7. The optical transceiver of claim 1, wherein the switching circuitry includes a Mach-Zehnder switch.

8. An optical transceiver, comprising:

a semiconductor die, comprising: a first laser and a second laser, an optical output path, modulator circuitry, and switching circuitry, comprising a multiplexer, to selectively couple an output of the first laser to the optical output path or an output of the second laser to the optical output path.

9. The optical transceiver of claim 8, further comprising:

a third laser, and
a fourth laser,
wherein the switching circuitry is to selectively couple one of the output of the first laser, the output of the second laser, an output of the third laser, or an output of the fourth laser to the optical output path.

10. The optical transceiver of claim 8, wherein the optical output path is a first optical output path, the switching circuitry is first switching circuitry, and the optical transceiver further includes:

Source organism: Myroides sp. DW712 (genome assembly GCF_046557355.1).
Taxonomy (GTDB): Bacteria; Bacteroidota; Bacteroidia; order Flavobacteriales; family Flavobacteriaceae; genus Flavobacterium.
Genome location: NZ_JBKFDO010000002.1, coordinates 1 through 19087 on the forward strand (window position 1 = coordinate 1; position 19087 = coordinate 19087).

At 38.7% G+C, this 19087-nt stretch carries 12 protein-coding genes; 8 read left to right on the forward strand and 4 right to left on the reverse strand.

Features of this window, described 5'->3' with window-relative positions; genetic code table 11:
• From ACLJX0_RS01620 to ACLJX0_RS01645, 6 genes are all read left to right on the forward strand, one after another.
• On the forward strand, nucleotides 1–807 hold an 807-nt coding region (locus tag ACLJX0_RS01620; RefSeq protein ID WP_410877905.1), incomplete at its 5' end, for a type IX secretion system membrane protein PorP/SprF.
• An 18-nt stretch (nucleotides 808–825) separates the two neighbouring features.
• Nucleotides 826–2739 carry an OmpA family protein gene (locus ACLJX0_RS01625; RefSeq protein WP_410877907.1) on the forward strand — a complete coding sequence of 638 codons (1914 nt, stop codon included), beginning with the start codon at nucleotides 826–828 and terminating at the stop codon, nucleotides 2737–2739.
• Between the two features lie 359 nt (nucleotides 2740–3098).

a third laser;
a fourth laser;
a second optical output path; and
second switching circuitry, to selectively couple an output of the third laser to the second optical output path or an output of the fourth laser to the second optical output path.

11. The optical transceiver of claim 10, wherein the second laser is spatially between the first laser and the third laser, and wherein the third laser is spatially between the second laser and the fourth laser.

12. The optical transceiver of claim 8, further comprising flip chip bond pads.

13. The optical transceiver of claim 8, further comprising a photodetector.

14. The optical transceiver of claim 8, wherein the switching circuitry is to couple the output of the first laser to the optical output path and, upon (1) detection of a power of the first laser falling below a threshold or (2) detection of a bias current exceeding a predetermined limit, to couple the output of the second laser to the optical output path.

15. An optoelectronic assembly, comprising:

a support component;